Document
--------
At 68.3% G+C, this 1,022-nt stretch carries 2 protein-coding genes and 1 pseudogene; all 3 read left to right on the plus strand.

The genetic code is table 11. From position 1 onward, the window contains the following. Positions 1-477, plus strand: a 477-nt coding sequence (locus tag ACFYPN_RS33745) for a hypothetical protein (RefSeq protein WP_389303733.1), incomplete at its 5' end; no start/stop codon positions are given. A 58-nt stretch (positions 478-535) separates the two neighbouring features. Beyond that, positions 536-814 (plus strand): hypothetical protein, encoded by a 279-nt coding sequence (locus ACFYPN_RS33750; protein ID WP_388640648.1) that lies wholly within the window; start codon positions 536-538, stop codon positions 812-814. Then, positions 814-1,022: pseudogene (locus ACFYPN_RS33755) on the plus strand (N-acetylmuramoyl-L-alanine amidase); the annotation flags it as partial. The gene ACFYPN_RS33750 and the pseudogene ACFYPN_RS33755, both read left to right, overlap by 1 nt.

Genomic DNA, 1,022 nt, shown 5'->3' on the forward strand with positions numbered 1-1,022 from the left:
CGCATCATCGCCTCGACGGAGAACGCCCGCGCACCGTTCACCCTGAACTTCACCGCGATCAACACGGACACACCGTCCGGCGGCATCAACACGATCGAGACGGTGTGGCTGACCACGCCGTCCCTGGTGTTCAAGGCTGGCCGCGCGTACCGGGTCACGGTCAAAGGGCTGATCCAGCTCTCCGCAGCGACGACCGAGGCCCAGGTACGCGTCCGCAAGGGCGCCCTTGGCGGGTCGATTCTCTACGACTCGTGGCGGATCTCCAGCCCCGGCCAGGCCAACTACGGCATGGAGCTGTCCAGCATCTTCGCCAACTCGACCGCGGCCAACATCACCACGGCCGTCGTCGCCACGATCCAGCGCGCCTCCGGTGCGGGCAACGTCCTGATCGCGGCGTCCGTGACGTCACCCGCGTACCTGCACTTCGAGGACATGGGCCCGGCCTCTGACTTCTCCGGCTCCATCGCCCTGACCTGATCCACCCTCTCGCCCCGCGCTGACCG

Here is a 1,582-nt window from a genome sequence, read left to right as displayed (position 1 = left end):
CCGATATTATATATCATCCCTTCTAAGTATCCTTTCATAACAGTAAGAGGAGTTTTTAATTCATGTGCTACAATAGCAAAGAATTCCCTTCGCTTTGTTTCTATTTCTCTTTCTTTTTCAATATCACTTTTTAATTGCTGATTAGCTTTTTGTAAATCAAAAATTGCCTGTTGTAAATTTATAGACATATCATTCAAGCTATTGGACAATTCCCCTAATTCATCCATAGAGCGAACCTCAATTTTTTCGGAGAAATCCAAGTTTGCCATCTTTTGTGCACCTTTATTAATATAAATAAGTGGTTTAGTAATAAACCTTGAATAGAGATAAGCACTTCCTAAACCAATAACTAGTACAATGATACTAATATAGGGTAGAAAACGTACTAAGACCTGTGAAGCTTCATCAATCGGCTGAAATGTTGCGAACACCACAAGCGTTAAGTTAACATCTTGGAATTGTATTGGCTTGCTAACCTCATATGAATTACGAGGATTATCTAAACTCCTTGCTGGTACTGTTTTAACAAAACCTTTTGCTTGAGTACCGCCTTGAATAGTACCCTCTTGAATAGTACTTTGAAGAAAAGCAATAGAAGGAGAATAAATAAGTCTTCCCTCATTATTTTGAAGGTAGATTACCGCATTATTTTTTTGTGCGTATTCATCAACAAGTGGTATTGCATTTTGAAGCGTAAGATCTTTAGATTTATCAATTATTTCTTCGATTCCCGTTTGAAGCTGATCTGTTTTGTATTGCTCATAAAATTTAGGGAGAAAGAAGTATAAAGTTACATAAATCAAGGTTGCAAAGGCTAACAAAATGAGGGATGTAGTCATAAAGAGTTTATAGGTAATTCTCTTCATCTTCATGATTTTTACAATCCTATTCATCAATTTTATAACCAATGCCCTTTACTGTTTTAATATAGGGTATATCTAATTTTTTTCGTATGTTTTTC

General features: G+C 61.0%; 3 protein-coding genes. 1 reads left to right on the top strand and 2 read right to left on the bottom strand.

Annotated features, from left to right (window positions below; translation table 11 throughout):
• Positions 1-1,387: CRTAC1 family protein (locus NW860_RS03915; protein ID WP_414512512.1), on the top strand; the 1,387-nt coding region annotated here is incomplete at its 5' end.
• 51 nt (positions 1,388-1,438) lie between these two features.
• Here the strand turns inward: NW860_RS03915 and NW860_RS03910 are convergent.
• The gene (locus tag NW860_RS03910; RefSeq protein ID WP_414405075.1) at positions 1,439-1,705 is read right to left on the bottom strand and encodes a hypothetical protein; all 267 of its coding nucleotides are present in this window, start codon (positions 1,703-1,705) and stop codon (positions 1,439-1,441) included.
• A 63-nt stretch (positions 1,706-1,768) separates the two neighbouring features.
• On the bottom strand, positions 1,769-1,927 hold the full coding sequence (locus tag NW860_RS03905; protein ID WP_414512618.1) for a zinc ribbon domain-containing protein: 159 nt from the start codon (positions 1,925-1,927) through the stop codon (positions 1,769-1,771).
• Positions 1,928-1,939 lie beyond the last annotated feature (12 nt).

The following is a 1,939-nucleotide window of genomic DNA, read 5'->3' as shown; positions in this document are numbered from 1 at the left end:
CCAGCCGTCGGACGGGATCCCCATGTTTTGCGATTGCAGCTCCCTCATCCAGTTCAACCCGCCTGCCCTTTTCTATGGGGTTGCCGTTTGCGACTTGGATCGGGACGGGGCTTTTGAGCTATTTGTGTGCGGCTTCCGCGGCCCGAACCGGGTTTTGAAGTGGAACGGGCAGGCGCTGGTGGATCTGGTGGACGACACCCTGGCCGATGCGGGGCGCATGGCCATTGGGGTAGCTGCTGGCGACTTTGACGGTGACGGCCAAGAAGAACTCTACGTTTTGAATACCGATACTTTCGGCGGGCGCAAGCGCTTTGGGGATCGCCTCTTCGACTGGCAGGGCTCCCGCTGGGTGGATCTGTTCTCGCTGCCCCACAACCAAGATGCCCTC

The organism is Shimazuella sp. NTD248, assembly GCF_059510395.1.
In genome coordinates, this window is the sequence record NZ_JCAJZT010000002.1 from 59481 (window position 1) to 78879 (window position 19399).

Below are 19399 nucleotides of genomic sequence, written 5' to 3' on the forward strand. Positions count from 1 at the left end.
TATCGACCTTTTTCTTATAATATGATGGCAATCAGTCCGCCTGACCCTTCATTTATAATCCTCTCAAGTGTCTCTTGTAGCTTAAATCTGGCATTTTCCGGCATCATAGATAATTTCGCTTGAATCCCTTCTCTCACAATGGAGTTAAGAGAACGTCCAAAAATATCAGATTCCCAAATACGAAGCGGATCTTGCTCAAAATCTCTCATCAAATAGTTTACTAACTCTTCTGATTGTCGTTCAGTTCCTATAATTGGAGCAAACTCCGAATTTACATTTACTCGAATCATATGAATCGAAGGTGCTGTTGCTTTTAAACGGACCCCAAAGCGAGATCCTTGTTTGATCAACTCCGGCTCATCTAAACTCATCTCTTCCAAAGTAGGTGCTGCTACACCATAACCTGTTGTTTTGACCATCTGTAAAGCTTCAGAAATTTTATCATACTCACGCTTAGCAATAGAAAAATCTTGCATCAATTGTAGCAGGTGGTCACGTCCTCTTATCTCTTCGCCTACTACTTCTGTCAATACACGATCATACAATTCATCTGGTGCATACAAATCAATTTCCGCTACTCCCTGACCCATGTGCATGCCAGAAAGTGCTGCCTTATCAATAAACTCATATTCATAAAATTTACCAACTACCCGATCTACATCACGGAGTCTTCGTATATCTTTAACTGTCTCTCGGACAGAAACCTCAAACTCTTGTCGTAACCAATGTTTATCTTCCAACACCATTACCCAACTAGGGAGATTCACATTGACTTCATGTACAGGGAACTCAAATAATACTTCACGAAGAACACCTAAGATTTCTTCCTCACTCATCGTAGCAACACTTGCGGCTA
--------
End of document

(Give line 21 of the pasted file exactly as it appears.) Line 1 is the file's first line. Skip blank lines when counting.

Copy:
TATCGACCTTTTTCTTATAATATGATGGCAATCAGTCCGCCTGACCCTTCATTTATAATCCTCTCAAGTGTCTCTTGTAGCTTAAATCTGGCATTTTCCGGCATCATAGATAATTTCGCTTGAATCCCTTCTCTCACAATGGAGTTAAGAGAACGTCCAAAAATATCAGATTCCCAAATACGAAGCGGATCTTGCTCAAAATCTCTCATCAAATAGTTTACTAACTCTTCTGATTGTCGTTCAGTTCCTATAATTGGAGCAAACTCCGAATTTACATTTACTCGAATCATATGAATCGAAGGTGCTGTTGCTTTTAAACGGACCCCAAAGCGAGATCCTTGTTTGATCAACTCCGGCTCATCTAAACTCATCTCTTCCAAAGTAGGTGCTGCTACACCATAACCTGTTGTTTTGACCATCTGTAAAGCTTCAGAAATTTTATCATACTCACGCTTAGCAATAGAAAAATCTTGCATCAATTGTAGCAGGTGGTCACGTCCTCTTATCTCTTCGCCTACTACTTCTGTCAATACACGATCATACAATTCATCTGGTGCATACAAATCAATTTCCGCTACTCCCTGACCCATGTGCATGCCAGAAAGTGCTGCCTTATCAATAAACTCATATTCATAAAATTTACCAACTACCCGATCTACATCACGGAGTCTTCGTATATCTTTAACTGTCTCTCGGACAGAAACCTCAAACTCTTGTCGTAACCAATGTTTATCTTCCAACACCATTACCCAACTAGGGAGATTCACATTGACTTCATGTACAGGGAACTCAAATAATACTTCACGAAGAACACCTAAGATTTCTTCCTCACTCATCGTAGCAACACTTGCGGCTA